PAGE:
Presenting like a pro

Presentations can be a nightmare for some and smooth as silk for others. For many, speaking in front of a large group of people is as appealing as nails on a chalkboard. For others it is a source of adrenaline that feeds their soul.

Whether you are presenting in front of a group of volunteers, a team of employees or at a large conference, the number one key to a great performance is practice. When you practice, it allows you to identify which words cause you to stumble, which are awkward or repetitive or require a little pizazz. Some presentation pros suggest practicing in front of a mirror. That can be very helpful. I prefer my dog. She is a fabulous listener and even though she sometimes falls asleep, all I need to do to get her back onside is to rattle the treat jar (see point 8). 

Here are a few other tips for creating and presenting a like a pro.

  1. Know your stuff. Stick with content that you are comfortable with. People with confidence in their knowledge know that they are well prepared and ready for anything.
  2. Keep it simple. Avoid PowerPoint slides with lots of bullets and text. If people are given an opportunity to read or listen they will usually read at their own pace. If they are reading, and not listening, you have lost them.
  3. Use visuals. Perk up your presentation with lots of colour and visuals. There are tonnes of images available on the web that you can incorporate into your presentation to add depth and meaning. Video is also a great medium to break up a presentation and to support a point. 
  4. Understand the power of a pause. Great speakers know when to pause. It adds impact. Before getting to an important point, stop for a beat or two. Pause. Breathe. It will get everyone’s attention and they will be listening when it really counts. A pause after an important point is equally effective.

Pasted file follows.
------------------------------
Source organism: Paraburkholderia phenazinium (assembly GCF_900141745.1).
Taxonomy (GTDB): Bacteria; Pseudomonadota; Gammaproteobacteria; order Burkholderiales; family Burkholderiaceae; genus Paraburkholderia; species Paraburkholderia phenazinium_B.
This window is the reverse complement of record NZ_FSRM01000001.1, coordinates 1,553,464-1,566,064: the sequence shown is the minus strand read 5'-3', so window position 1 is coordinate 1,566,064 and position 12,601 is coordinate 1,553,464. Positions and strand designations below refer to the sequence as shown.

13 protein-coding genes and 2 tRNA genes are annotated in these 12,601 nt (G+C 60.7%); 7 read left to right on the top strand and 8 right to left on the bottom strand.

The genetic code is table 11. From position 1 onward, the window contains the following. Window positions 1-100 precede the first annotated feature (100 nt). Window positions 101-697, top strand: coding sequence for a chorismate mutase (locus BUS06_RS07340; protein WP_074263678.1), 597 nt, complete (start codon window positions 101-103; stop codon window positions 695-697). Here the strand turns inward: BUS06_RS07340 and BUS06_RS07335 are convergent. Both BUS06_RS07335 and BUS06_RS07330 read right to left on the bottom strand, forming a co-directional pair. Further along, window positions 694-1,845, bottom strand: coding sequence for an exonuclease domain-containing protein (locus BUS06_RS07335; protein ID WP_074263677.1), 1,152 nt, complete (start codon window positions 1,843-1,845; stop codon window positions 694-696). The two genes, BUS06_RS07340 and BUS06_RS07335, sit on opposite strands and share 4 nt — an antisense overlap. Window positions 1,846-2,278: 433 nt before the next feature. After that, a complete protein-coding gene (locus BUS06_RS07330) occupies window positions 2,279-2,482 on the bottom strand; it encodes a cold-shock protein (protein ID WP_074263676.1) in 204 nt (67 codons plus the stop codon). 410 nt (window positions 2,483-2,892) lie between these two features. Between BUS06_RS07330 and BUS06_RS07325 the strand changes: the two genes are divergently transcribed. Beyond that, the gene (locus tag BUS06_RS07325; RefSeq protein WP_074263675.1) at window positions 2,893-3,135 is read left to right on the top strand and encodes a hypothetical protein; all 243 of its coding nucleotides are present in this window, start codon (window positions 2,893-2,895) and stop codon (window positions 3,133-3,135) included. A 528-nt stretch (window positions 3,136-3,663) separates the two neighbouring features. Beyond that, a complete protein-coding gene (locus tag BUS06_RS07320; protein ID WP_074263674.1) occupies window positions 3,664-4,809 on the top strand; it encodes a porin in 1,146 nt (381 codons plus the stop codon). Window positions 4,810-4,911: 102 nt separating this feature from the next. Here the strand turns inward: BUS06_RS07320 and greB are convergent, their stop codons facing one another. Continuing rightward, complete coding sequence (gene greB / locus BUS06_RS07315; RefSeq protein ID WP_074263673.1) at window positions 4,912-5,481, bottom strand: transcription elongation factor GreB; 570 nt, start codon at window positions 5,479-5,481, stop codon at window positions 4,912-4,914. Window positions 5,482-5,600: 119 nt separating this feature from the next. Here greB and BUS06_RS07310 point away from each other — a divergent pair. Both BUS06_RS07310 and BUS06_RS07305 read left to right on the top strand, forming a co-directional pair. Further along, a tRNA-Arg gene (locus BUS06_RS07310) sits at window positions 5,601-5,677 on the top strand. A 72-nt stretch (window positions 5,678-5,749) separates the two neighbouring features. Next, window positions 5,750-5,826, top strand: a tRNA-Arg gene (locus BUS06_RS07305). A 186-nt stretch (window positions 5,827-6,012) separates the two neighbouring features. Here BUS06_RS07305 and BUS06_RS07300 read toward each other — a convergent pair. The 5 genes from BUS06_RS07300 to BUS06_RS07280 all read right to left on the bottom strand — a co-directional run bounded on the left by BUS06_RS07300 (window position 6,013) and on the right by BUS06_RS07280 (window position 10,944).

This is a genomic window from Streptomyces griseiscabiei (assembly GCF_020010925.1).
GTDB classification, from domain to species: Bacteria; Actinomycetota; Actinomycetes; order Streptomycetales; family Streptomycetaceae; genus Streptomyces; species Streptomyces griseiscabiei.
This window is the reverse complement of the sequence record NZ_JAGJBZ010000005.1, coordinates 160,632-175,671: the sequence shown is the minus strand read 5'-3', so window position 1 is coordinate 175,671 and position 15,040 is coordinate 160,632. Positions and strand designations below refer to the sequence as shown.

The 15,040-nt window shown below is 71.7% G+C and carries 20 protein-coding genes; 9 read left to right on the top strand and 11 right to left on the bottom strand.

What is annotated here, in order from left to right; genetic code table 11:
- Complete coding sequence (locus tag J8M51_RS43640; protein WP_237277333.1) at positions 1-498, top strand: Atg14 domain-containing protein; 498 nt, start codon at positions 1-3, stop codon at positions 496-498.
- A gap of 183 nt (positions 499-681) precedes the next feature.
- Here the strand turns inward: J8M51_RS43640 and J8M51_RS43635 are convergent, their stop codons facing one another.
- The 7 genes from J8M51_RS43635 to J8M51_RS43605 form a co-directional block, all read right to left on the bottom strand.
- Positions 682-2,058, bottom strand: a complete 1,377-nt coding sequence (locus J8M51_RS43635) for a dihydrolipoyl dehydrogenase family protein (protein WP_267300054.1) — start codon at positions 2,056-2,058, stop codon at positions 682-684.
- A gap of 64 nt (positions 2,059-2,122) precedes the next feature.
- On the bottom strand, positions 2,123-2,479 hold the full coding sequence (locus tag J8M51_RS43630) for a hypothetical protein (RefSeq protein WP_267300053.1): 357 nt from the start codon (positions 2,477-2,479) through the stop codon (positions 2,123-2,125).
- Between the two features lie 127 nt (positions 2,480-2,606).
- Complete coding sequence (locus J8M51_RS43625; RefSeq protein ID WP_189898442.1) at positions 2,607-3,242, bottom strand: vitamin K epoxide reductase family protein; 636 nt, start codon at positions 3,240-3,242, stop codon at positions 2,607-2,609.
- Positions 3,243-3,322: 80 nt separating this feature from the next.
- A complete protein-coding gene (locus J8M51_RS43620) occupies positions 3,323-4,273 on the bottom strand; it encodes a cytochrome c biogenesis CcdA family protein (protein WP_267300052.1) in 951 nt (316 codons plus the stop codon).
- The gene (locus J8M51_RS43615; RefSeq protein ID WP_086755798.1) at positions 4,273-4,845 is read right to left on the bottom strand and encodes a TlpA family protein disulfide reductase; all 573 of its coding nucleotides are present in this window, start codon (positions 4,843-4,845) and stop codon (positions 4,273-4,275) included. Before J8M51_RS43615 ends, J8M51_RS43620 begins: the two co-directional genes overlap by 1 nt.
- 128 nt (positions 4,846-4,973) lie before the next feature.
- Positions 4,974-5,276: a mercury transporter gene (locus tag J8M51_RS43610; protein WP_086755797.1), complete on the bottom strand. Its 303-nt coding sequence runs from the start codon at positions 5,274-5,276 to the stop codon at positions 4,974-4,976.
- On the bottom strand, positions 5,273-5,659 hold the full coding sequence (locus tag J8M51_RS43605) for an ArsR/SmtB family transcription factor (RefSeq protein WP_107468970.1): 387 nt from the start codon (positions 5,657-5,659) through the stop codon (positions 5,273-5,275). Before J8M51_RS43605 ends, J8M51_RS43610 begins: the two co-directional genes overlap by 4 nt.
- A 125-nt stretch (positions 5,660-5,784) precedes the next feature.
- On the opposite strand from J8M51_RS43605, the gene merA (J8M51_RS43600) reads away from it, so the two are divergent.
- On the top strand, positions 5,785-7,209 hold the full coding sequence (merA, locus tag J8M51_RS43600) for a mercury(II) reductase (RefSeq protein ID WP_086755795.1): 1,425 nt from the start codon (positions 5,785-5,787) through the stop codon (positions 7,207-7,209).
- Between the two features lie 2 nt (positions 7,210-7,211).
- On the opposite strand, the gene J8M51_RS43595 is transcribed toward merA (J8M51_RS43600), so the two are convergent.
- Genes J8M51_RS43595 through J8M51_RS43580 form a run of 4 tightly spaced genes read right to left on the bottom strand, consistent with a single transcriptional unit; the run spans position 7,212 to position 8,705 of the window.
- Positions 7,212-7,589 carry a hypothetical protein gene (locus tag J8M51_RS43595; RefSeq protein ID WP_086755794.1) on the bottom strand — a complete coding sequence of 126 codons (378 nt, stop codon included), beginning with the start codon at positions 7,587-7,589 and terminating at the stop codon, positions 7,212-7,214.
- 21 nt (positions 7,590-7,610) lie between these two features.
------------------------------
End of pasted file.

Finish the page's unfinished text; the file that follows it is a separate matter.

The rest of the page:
5. Use stories. Try to weave in a few stories to illustrate your points. People are generally interested in who you are as a presenter and if you can share a relevant story from your life experience it will add a personal side to your presentation.
  6. Be brief and get to the point. If there is a way to communicate a theory or idea in simpler terms, do it. Everyone is busy, time is precious and unless there is a reason to go beyond 15 or 20 minutes, stick to around that time. 
  7. Be passionate. Audiences want to be inspired. And if you want your audience to act or engage in something they need to see that you are in it for the right reasons. If your true passion shines through it will strengthen your position and credibility.
  8. Enjoy yourself. Try to add a sense of fun or provide some kind of takeaway for your audience. It doesn’t have to be elaborate. Perhaps some little chocolates or mints to savour the experience.
  9. Engage your audience. If the format permits it, try to encourage some kind of audience participation. Of course the standard Q&A at the end of presentation is popular, however it is ideal to start engaging your audience from the start. A lot of presenters will take a poll of audience members to create a sense of engagement and to get to know the audience more closely.
  10. Stick around afterward. While you may wish to get out of there as quickly as possible, try to stick around. Some of the best questions, connections and interactions happen after the presentation has had a chance to sink in. This is where even more dialogue can get started!


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